Your Default Estate Plan, Part II

You can designate who inherits from you, or you can let intestate succession laws decide for you.

Holocaust survivor and New York real estate developer Roman Blum apparently left no instructions for the distribution of his $40 million fortune when he passed away in 2012. The first will produced was determined to be a forgery, and another (submitted by the caregiver and sole beneficiary of Blum’s lover during WWII) is being analyzed. Since Blum had no living relatives, his entire legacy may escheat (revert) to the State of New York. Half of the money has already been paid over to the federal government to satisfy his estate tax liability.

In Part I, we discussed the financial and physical consequences of the failure to set up an estate plan. In this post, we will explain how the State of California handles distribution of the assets of someone who dies “intestate” (without a valid last will and testament).

Distribution in California in the absence of a valid will

California’s laws of intestate succession outline how your estate will be distributed if you die without a valid will. Note that the term “issue” refers to direct linear descendants – children, grandchildren, great-grandchildren, etc.:

  • Surviving spouse, two or more children or their issue. The surviving spouse inherits all of the community property and quasi-community property. The surviving spouse inherits one-third of the decedent’s separate property, and the children (or the issue of any predeceased child) share the other two-thirds. California Probate Code §§ 6401(a), (b), and (c)(3)
  • Surviving spouse, one child or their issue. The surviving spouse inherits all of the community property and quasi-community property. The surviving spouse inherits one-half of the decedent’s separate property, and the child (or their issue, if the decedent’s child has also passed away) inherits the other half. California Probate Code §§ 6401(a), (b), and (c)(2)(A)
  • Surviving spouse, no children or their issue. The surviving spouse inherits all of the community property and quasi-community property. The surviving spouse inherits one-half of the decedent’s separate property, and the decedent’s living parent or parents inherit the other half. If the parents are both deceased, the parent’s issue (meaning, the decedent’s siblings or nieces/nephews if a sibling is not then living) will split the remaining one-half of the decedent’s separate property. California Probate Code §§ 6401(a), (b), and (c)(2)(B)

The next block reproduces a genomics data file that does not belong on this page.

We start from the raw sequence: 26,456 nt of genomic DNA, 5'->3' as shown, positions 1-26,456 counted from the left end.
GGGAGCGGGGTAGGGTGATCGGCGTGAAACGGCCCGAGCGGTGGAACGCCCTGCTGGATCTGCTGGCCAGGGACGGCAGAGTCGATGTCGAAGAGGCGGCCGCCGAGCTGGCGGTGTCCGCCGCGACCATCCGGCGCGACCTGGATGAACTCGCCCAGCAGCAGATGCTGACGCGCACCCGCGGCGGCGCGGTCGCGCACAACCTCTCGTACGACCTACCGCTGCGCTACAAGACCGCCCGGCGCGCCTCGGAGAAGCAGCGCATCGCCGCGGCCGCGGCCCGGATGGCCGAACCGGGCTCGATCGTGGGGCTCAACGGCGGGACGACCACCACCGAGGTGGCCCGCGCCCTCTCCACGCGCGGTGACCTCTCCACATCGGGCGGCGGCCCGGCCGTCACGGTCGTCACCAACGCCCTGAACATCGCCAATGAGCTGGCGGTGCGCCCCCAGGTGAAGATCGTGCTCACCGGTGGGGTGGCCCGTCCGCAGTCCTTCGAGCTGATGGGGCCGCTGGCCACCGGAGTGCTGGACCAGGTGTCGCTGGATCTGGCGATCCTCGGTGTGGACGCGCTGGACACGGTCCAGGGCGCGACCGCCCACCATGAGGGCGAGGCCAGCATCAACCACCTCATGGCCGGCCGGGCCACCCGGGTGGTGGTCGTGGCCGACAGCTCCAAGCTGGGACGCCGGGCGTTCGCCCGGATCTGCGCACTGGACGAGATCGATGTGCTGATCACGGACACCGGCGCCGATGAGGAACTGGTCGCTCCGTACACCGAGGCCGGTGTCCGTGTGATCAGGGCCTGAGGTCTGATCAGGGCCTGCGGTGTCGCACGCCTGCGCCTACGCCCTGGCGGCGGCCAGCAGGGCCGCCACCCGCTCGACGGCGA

• Surviving spouse, no children, and no other close relatives. The surviving spouse inherits all of the community property and quasi-community property. If there are no living issue, parents, siblings, nieces or nephews, the spouse will get all of the separate property as well. California Probate Code §§ 6401(a), (b), and (c)(1)
  • No surviving spouse. If there is no surviving spouse, the entire estate will be distributed to the decedent’s issue (children, or grandchildren if their parent is deceased). If there are no issue of the decedent, the decedent’s parent(s) will inherit. If the parents are both deceased, the estate will go to the parent’s issue (the decedent’s siblings or nieces/nephews if a sibling is not then living). Next in line are grandparents and their issue (the decedent’s aunts, uncles, and cousins). If there are no grandparents, aunts, uncles, or cousins, then the decedent’s stepchildren may inherit. If there are also no stepchildren, other next of kin will be sought out, with those claiming the nearest ancestor receiving a priority claim. If there are no next of kin, then the relatives of the decedent’s spouse will inherit. California Probate Code § 6402
  • No heirs at all. If there is an estate with no heirs, the entire estate escheats to the State of California. California Probate Code § 6404

How “issue” inherit

Probate Code § 6402 utilizes rather strange language when explaining how issue take a deceased parent’s share: “The issue take equally if they are all of the same degree of kinship to the decedent, but if of unequal degree those of more remote degree take in the manner provided in Section 240.” What this means is that descendants will share any amount of their deceased parent’s inheritance.

For example, suppose you have three children – Jack, Jane and Jill. When you die, Jack was still alive, Jane had predeceased you with one child, and Jill had predeceased you with two children. Jack would inherit his share (1/3rd), Jane’s one child would take Jane’s share (1/3rd), and Jill’s two children would split her share equally (1/6 th each). Expressions typically used in estate planning documents to achieve this result include “to my then living issue by right of representation,” or “to my then living issue per stirpes” (literal translation: “by root or stocks”).

San Francisco Estate Planning and Tax Firm

Too many people delay their estate plans, usually with disastrous results. An estate plan is not a death wish – it is merely a series of documents that set forth your wishes, provide your family with security – and you with peace of mind. Call the estate planning and tax attorneys at Moskowitz, LLP for a consultation.

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